The polish of Instagram has come for your Betty Crocker mix.
It didn’t look like a cake mix. It looked more like a box of expensive cosmetics. It had a millennial-pink cardboard sleeve that slid off to reveal a mirrored box so shiny I could almost see my reflection in it. At $25, I mused, the mix from New Zealand entrepreneur Jordan Rondel’s The Caker had to offer something beyond a single-layer glazed lemon poppy seed cake. Perhaps it would transform me into one of those sexy, slightly bored-looking women on the company’s website who apparently wear strapless dresses when they bake. After nearly a year in pajamas, that would be well worth the price.
Alas, when the cake was eventually baked, I was still an earnest, middle-aged woman shuffling around the kitchen in well-worn slippers. What was surprising, however, was that the cake was a mess, too. Mixing the premeasured dry ingredients was easy enough, and I did appreciate that the package included a perfectly cut disc of parchment paper to fit the pan. But after baking my cake for the recommended time (and then some), I watched it cave in as it cooled on a rack. The hot pink powdered glaze needed almost twice as much lemon juice as the recipe called for to make it something close to spreadable. And even then, it was obnoxiously sweet, like the filling of a Pop-Tart. I tipped the cake into the trash.
It was disappointing but also perversely satisfying to see my suspicions about the expensive mix confirmed. In our DIY-loving era, there’s something off about making Instagram-ready cakes from a mix. Not least in the middle of a pandemic, when many of us have more time to spend in the kitchen, not less.
But it got me thinking. What is the point of a cake mix? They were first sold in the 1930s as a way to push bags of flour, the sales of which had dropped as women switched to commercially produced bread and cakes. And they were marketed as a convenience, fast and foolproof. Conventional wisdom, shaped by Laura Shapiro’s 2005 culinary history Something from the Oven, says women initially resisted the concept: The mixes seemed like a cheat that would undermine their identities as good wives and mothers.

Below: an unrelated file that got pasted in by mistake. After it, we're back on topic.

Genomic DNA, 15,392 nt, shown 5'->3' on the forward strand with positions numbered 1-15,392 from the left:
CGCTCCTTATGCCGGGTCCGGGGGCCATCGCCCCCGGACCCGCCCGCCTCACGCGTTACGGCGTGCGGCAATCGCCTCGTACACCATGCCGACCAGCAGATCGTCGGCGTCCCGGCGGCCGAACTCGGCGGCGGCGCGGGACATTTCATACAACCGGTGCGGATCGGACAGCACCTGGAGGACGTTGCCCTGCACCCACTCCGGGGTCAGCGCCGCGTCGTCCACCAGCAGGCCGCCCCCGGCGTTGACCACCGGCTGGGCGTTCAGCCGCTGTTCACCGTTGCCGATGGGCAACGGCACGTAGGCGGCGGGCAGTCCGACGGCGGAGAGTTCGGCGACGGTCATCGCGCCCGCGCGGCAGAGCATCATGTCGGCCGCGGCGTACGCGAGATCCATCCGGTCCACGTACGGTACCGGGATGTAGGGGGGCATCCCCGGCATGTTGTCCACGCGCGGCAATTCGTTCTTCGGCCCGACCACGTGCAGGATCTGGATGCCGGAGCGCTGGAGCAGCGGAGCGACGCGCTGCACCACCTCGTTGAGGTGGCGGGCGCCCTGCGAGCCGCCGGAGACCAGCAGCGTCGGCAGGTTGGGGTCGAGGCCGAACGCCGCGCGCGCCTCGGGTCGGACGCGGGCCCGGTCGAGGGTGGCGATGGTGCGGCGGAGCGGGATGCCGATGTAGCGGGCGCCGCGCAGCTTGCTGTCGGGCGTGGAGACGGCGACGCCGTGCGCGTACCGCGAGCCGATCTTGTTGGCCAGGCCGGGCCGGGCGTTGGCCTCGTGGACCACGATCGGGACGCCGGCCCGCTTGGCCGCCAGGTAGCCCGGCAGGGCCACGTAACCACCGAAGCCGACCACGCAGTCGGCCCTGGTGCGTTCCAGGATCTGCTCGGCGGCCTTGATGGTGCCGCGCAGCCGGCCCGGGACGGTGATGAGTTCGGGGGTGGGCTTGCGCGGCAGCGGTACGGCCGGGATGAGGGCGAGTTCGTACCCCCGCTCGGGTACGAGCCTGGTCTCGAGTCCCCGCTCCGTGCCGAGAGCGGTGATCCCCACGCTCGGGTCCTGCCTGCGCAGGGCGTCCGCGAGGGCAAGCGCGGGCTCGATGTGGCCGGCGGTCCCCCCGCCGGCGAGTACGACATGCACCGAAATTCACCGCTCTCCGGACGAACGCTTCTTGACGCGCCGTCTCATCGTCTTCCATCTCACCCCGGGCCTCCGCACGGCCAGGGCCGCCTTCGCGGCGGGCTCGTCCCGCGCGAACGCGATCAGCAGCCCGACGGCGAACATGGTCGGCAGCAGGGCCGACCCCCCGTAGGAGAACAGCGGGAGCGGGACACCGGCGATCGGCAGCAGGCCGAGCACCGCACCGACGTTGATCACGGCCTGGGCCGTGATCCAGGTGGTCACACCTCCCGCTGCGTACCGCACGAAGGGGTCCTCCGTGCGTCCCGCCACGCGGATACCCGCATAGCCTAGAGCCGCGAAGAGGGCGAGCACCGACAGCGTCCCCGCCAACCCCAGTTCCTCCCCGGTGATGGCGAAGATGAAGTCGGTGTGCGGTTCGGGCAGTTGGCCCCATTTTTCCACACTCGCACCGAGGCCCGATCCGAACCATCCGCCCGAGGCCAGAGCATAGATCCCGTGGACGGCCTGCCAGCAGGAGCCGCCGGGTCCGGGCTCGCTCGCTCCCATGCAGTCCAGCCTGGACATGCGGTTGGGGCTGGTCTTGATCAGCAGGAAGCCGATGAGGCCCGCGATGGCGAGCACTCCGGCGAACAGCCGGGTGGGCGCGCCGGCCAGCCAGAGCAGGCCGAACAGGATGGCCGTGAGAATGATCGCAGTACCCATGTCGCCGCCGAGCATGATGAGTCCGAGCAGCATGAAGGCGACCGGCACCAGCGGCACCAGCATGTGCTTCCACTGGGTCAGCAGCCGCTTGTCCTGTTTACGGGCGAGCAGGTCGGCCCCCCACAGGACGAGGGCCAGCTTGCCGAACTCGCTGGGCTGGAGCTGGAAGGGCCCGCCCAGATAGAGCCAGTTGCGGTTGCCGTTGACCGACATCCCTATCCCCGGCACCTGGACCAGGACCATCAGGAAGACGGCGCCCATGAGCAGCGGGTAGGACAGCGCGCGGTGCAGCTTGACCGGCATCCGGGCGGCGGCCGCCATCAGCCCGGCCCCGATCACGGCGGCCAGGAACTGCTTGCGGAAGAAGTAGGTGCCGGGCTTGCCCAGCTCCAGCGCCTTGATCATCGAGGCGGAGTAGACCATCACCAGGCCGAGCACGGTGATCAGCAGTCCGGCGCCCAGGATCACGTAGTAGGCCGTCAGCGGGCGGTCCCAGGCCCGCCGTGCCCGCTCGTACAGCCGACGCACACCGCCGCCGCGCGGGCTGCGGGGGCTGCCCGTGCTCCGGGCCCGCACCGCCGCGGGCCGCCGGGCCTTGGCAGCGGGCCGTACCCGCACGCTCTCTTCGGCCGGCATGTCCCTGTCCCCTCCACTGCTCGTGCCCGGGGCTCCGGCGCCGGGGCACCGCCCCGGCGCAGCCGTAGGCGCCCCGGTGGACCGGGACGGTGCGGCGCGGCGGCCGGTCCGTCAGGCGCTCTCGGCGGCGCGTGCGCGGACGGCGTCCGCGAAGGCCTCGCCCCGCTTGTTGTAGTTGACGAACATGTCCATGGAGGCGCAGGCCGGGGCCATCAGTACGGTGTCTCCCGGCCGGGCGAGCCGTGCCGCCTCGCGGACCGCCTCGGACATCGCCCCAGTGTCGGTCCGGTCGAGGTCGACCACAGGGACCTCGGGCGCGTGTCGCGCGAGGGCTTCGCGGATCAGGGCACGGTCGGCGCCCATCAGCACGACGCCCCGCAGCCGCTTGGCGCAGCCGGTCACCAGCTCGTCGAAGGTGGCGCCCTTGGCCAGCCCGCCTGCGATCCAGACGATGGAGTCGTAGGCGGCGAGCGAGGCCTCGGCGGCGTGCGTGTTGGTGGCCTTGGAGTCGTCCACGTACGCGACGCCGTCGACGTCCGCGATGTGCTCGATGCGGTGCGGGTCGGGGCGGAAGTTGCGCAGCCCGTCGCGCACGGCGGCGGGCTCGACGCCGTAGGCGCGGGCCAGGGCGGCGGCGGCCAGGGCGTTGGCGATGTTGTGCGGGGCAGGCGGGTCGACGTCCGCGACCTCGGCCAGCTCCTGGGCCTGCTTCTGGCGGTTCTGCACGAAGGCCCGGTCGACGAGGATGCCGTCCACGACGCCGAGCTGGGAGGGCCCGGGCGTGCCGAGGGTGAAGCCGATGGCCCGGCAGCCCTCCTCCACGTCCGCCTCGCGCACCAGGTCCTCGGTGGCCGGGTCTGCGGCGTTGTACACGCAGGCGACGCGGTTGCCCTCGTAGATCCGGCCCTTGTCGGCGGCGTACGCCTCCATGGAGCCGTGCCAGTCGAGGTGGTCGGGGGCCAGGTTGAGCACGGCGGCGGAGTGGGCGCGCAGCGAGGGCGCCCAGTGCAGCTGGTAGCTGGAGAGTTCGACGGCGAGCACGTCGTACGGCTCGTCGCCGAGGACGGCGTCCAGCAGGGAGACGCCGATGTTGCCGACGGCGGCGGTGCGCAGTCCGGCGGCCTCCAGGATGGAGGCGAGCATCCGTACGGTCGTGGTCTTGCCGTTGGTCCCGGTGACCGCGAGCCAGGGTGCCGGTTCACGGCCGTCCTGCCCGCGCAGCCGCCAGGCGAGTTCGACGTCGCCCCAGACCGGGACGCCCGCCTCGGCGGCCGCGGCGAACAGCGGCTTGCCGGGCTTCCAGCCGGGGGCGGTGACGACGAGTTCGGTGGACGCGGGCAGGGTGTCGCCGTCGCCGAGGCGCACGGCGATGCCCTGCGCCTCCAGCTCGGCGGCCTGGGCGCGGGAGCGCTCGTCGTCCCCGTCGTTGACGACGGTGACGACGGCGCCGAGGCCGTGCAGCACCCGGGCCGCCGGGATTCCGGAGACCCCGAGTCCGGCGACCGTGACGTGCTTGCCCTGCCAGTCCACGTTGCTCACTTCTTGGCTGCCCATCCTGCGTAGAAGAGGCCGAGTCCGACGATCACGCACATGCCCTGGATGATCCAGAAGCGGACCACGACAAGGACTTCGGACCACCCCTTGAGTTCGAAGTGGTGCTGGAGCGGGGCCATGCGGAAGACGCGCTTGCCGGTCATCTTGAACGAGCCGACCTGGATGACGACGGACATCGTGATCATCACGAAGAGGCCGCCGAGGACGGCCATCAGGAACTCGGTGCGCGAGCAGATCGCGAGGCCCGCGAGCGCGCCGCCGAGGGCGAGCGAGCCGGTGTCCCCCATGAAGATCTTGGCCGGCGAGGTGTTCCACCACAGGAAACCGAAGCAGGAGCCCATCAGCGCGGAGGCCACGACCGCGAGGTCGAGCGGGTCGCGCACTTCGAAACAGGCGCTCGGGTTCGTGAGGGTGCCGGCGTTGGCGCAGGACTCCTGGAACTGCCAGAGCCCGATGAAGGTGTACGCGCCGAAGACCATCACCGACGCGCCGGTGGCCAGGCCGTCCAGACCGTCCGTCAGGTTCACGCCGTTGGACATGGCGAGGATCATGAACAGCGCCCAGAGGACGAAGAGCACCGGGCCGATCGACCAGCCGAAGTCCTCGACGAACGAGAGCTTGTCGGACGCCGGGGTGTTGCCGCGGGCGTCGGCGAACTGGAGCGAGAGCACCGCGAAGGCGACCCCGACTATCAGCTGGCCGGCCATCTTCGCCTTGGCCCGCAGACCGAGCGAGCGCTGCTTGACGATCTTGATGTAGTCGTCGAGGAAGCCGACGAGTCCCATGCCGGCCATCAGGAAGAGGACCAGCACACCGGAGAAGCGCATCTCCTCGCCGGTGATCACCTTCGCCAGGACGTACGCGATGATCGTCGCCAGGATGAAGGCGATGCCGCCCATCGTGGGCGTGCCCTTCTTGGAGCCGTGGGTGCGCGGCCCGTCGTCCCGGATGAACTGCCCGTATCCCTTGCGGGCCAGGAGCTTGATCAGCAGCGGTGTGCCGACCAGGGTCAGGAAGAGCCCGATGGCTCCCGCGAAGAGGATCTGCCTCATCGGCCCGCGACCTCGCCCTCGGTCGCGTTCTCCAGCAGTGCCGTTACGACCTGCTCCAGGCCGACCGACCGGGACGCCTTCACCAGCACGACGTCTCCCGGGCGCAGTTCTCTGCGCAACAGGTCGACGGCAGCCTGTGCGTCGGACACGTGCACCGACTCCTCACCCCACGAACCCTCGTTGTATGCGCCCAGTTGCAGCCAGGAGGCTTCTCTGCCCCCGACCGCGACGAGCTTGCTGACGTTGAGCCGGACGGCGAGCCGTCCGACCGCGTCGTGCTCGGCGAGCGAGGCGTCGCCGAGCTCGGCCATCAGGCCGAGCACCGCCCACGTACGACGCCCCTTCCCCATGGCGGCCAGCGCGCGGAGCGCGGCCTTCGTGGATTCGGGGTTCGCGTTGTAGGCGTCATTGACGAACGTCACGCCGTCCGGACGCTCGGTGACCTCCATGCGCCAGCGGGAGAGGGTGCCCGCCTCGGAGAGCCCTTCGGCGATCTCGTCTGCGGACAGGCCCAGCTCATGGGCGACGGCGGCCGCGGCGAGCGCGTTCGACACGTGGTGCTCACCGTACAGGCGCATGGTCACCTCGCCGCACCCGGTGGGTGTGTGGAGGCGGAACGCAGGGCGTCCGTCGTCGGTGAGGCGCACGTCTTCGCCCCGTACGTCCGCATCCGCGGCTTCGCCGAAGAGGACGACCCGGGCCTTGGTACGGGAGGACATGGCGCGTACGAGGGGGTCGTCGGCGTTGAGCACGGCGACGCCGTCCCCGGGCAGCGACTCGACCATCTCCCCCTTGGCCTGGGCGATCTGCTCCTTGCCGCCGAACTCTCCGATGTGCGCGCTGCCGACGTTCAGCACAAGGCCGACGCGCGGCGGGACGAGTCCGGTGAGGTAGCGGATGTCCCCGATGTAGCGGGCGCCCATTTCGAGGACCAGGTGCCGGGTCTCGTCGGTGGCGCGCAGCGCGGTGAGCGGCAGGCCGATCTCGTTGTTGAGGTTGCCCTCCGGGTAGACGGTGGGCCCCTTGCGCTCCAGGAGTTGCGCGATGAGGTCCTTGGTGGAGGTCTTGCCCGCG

It was disappointing but also perversely satisfying to see my suspicions about the expensive mix confirmed.
While that may have been true for some, cake mixes were nevertheless a boon for many. Like Rice-A-Roni (introduced in 1958) and Hamburger Helper (1971), they eased the grind of cooking for a family day after day. Growing up in the 1980s, I’m not sure I ever ate a “homemade” cake that didn’t at least start with a mix. My grandmother, the revered cook in our family, proudly made Duncan Hines Sock-It-To-Me cakes, which incorporated extra eggs and sour cream in the batter, for all our birthday parties. The icing came out of a can, too.
The first cakes I baked in the early 1980s were certainly made from a mix. It was only as my interest in cooking and baking deepened that I moved on and discovered that measuring my own flour, baking soda, and salt wasn’t all that onerous. That said, I still use mixes now and then: I occasionally make a Sock-It-To-Me cake for my father, who, perhaps nostalgically, considers it the only legitimate birthday cake. I also only make brownies from Costco’s Ghirardelli Triple Chocolate mix, which my daughter informed me she preferred to the infinitely superior Alice Medrich recipe that had been my go-to. The Ghirardelli mix costs $2.18, takes less than four minutes to make, and dirties just one bowl, one measuring cup, and one wooden spoon. This is both the definition of a no-brainer and the only way I can get my eight-year-old, who has what I can only hope is an age-appropriate attention span, to bake with me. “Cake mixes were an introduction to baking for me and still are for lots of people,” says Kate Winslow, a food writer and stylist in Lambertville, New Jersey. “A cake mix gives you a perfectly respectable cake—not the greatest, but pretty good—for $5, all in.”